If you suspect your car may have a coolant leak, perhaps because the temperature gauge is reading higher than normal, it may not be hard to find out where it’s coming from. You may already be seeing fluid on the ground under the car or smelling coolant evaporating. Now you just need a mechanic to identify the origin of the leak.
Common reasons for this to happen:
Perforated radiator tank or core: This is fairly easy to spot as there will be signs of leakage around the radiator.
Bad radiator hoses: The hoses connecting the radiator to the engine can also deteriorate and produce leaks from as little as a pinprick puncture to a full-on burst wall. Hoses usually become brittle and weak as they get old, making them prone to failure. Hoses will need to be replaced if they are found defective.
Bad water pump: Coolant can also escape from the water-pump housing. Usually, the pump seals fail following the bearing failing. This happens mostly when the pump is operating, so the mechanic will check for this with the engine running. If this is the source of the leak, the pump will need to be replaced.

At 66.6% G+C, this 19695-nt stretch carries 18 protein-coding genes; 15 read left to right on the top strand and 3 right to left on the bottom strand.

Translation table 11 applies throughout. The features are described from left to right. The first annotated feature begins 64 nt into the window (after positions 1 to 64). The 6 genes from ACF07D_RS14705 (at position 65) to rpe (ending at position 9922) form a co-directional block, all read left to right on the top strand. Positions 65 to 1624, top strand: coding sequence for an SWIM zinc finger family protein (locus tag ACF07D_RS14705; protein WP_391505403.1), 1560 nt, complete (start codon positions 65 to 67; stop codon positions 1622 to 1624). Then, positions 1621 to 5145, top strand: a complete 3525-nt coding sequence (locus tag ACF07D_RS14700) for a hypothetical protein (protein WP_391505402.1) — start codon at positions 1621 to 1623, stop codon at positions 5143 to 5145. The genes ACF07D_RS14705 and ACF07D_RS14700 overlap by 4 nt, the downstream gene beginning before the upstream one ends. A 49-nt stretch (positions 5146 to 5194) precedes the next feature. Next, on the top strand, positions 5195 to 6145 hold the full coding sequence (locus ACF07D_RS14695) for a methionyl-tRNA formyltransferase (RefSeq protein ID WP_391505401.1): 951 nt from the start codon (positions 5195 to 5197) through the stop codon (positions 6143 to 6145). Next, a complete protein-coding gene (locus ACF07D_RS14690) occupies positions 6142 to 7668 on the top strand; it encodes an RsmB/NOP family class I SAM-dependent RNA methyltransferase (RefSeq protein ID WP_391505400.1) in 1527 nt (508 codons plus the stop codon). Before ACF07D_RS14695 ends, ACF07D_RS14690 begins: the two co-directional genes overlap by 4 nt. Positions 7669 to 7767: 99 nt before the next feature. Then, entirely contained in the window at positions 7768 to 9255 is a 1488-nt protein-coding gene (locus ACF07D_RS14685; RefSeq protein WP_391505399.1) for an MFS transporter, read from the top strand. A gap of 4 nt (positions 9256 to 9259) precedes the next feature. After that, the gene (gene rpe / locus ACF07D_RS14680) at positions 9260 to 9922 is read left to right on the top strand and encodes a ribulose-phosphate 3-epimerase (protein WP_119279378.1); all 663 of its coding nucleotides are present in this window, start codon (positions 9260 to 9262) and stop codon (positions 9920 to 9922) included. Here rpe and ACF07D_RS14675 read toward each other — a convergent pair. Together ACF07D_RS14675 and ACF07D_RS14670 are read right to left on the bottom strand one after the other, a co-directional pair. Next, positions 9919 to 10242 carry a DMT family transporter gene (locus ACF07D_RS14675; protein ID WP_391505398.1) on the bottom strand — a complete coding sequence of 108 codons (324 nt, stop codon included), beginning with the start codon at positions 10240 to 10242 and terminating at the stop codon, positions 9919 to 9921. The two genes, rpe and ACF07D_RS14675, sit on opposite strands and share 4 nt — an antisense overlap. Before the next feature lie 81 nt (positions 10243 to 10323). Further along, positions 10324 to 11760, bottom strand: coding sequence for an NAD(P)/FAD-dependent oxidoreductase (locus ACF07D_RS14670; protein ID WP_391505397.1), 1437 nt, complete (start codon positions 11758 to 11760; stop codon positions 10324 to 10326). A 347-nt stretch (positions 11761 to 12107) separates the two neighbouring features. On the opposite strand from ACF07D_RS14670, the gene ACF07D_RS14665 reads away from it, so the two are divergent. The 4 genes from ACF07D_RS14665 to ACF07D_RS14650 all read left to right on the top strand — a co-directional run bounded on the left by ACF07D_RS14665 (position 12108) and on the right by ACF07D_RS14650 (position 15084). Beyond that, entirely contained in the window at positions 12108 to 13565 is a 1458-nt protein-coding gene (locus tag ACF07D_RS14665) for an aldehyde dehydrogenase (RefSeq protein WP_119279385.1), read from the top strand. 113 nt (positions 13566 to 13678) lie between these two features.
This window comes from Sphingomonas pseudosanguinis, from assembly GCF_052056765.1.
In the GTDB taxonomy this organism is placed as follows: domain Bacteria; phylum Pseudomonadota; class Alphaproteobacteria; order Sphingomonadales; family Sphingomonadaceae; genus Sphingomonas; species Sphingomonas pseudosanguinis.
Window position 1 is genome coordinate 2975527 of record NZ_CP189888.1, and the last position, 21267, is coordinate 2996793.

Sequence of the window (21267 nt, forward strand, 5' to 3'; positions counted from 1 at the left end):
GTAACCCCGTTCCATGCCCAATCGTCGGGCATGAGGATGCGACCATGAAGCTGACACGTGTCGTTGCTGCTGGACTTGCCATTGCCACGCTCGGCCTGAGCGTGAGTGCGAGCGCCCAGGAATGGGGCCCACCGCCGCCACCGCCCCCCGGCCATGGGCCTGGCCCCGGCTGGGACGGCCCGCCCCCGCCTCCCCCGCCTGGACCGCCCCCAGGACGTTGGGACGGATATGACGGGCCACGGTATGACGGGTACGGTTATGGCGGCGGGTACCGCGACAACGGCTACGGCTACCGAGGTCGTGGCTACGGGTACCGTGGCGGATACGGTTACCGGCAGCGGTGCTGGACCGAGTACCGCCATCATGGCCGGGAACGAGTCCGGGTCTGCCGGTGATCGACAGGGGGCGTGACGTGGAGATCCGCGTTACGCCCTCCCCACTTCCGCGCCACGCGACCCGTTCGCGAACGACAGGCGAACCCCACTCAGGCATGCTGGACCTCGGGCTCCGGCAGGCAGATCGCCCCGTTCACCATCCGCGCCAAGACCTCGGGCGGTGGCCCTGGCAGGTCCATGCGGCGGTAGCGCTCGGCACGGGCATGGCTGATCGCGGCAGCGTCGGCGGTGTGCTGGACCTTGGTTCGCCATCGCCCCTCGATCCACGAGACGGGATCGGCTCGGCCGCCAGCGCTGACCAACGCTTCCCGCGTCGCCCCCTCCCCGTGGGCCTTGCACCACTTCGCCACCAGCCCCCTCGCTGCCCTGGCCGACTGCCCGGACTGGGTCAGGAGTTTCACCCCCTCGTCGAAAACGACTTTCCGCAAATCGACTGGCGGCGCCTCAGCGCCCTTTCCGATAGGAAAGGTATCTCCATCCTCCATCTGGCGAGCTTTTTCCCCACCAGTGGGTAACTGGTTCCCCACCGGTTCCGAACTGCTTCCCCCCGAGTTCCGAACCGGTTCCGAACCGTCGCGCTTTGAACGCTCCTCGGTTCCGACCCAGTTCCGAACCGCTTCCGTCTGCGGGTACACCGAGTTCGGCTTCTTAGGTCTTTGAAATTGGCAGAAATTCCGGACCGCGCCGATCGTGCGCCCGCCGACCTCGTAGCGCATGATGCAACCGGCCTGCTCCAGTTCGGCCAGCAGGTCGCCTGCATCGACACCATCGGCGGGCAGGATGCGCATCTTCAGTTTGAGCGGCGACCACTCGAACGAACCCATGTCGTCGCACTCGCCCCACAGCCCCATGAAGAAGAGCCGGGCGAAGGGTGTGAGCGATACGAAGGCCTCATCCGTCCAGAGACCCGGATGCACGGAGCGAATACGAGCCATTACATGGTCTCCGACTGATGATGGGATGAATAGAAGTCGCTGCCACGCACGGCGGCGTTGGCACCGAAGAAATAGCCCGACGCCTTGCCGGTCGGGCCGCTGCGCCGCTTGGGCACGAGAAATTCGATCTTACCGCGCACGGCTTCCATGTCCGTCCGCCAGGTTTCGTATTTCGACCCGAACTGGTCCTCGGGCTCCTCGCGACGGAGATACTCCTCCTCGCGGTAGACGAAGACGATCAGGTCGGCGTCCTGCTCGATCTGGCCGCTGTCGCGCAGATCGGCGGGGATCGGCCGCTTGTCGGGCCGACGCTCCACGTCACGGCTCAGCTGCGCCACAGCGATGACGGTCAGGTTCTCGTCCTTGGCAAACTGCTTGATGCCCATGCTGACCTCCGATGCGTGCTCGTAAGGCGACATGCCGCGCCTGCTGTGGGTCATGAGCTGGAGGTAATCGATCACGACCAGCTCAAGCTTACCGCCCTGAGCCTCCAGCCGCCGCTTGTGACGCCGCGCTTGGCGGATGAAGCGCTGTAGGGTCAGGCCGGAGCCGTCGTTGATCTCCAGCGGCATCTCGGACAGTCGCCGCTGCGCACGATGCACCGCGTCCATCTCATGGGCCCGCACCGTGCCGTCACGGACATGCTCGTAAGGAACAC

Faulty radiator cap: It is also possible for the radiator cap to lose its ability to maintain system pressure. This will allow the coolant to reach its boiling point at a lower temperature than intended, and possibly allow steam to escape, which introduces moisture to the system.
What to expect:
A top-rated mobile mechanic will come to your home or office to determine the source and cause of the coolant leak, and will then provide a detailed inspection report that includes the scope and cost of the necessary repairs.
How it's done:
The mechanic will come to your home or office to diagnose the leak and inspect the entire cooling system. The mechanic will pressure test the system if needed.
How important is this service?
When engines overheat due to a cooling system failure, it is possible for damage to be sustained by mechanical parts. For example, cylinder heads may warp, resulting in a loss of cylinder compression and allowing coolant and oil to commingle. This can result in catastrophic engine damage.
If you see abnormal temperature gauge readings or notice fluids on the ground under the engine compartment of your car, have the vehicle checked as soon as possible. You can save a lot of money by catching problems early that relate to the cooling system.